At its essence, similar to my novel, passing is about identity – who we are, and how others see us. The way my characters pass – racially and culturally – compares and contrasts what passing was then and is now.

Are People Still Passing?

The film is about a light-skinned African-American nursing student, played by Crain, passing for white.
Pinky is a 1949 American drama, directed by Elia Kazan, about a light-skinned African-American nursing student, played by Jeanne Crain, passing for white. The film also starred Ethel Barrymore and Ethel Waters. All three actresses were nominated for Academy Awards.

“Racial passing refers to a person classified as a member of one racial group also accepted as a member of a different racial group. The term was used especially in the U.S. to describe a person of mixed-race heritage assimilating into the white majority during times when legal and social conventions of hypodescent classified the person as a minority, subject to racial segregation and discrimination.”Wikipedia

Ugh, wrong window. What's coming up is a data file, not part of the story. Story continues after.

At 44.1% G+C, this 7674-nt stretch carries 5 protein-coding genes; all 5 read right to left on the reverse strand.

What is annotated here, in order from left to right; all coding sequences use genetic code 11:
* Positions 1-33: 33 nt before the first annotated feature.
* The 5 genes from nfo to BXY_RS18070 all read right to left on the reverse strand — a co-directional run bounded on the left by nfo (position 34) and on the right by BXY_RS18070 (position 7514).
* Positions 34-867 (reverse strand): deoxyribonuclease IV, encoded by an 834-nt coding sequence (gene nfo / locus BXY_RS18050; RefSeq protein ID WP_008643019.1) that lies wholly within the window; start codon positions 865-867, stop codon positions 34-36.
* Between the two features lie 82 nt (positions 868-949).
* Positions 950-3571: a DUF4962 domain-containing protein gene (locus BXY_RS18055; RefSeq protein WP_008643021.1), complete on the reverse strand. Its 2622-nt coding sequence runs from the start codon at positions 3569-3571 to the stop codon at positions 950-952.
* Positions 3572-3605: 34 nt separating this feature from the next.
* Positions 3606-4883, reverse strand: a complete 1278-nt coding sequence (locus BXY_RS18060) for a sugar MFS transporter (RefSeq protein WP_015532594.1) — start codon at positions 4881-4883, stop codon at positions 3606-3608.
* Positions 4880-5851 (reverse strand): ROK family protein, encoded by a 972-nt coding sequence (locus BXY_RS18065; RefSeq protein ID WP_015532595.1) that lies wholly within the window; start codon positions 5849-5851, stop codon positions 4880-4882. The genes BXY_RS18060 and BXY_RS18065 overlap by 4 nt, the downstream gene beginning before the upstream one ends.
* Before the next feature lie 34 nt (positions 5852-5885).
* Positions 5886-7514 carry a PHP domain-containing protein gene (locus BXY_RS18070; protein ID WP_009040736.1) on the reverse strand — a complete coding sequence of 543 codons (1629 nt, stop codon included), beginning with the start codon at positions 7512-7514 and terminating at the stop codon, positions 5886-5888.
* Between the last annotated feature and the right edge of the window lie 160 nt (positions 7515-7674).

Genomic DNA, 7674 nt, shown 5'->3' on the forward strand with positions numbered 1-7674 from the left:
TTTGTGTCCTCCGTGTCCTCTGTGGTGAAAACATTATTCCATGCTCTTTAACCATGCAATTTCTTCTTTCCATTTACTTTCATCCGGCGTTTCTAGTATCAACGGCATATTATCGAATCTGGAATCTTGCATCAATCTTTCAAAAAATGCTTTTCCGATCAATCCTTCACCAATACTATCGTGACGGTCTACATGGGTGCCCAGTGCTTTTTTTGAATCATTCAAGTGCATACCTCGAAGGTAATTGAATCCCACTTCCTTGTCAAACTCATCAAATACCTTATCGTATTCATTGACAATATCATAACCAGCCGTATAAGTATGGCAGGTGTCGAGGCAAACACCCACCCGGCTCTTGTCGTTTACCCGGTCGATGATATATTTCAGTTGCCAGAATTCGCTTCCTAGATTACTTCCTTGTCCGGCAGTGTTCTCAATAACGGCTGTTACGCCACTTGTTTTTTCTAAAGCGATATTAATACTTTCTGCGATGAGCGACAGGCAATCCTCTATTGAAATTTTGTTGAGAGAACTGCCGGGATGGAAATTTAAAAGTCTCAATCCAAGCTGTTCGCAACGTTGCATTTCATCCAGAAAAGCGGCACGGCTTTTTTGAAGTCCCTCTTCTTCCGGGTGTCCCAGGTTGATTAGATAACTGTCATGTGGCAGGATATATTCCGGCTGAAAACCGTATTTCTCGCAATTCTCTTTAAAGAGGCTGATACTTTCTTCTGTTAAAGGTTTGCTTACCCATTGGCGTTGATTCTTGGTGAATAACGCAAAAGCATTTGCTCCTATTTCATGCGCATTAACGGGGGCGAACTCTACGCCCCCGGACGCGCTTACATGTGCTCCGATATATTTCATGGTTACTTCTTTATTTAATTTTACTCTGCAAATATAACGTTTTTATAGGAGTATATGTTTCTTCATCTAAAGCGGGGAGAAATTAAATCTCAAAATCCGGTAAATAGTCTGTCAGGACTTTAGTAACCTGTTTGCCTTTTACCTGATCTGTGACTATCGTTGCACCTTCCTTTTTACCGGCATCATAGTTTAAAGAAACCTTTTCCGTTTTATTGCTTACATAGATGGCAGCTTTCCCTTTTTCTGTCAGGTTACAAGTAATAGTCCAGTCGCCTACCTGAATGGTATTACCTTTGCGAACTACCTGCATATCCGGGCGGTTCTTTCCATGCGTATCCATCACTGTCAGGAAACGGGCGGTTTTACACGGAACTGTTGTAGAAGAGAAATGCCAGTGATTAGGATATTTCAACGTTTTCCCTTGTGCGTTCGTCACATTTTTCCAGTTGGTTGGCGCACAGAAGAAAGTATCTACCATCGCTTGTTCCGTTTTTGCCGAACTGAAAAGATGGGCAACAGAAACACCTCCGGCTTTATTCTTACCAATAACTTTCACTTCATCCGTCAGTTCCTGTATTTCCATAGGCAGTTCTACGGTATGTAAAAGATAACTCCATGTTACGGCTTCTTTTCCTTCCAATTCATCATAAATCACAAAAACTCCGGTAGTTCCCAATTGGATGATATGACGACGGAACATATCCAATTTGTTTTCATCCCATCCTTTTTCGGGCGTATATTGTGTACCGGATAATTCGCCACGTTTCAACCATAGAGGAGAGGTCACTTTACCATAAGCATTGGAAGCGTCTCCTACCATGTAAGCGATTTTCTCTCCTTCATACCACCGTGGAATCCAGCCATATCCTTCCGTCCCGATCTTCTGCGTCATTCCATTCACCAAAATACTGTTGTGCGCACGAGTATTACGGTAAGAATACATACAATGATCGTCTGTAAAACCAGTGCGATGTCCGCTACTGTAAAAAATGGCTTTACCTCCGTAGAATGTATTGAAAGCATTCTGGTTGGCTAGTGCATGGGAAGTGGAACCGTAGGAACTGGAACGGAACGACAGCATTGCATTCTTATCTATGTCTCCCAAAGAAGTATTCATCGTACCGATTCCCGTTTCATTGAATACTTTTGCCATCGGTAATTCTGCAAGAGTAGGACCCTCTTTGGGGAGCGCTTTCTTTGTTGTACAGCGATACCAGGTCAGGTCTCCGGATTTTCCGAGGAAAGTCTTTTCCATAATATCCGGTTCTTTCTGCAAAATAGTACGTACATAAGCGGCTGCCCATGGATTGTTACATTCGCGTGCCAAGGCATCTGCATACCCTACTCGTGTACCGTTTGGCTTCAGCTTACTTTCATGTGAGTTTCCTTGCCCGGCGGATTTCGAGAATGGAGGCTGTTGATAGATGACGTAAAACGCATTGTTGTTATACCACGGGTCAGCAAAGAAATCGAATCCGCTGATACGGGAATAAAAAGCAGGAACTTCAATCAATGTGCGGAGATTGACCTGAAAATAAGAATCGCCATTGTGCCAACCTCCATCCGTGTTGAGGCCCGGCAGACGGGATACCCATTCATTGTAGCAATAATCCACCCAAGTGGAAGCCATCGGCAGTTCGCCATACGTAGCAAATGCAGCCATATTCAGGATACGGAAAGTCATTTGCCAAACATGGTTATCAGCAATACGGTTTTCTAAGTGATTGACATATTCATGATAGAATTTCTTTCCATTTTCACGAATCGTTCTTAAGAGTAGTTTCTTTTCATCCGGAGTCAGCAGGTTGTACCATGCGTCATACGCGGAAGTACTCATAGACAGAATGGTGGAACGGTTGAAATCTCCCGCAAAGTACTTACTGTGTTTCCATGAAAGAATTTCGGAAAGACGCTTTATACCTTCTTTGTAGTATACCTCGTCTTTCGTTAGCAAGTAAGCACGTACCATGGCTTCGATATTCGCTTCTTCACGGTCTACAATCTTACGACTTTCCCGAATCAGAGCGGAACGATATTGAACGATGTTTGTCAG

When some people learn that characters in my novel, Provenance,  are “passing” they ask, “Do people still do that?” Sometimes I want to respond, “Is there still racial discrimination against people of color?” or “Do you think people with white skin color have a social, professional and economic advantage over people who are black, brown or Asian?” If the answer to either question is yes, and it is; then yes, people still pass.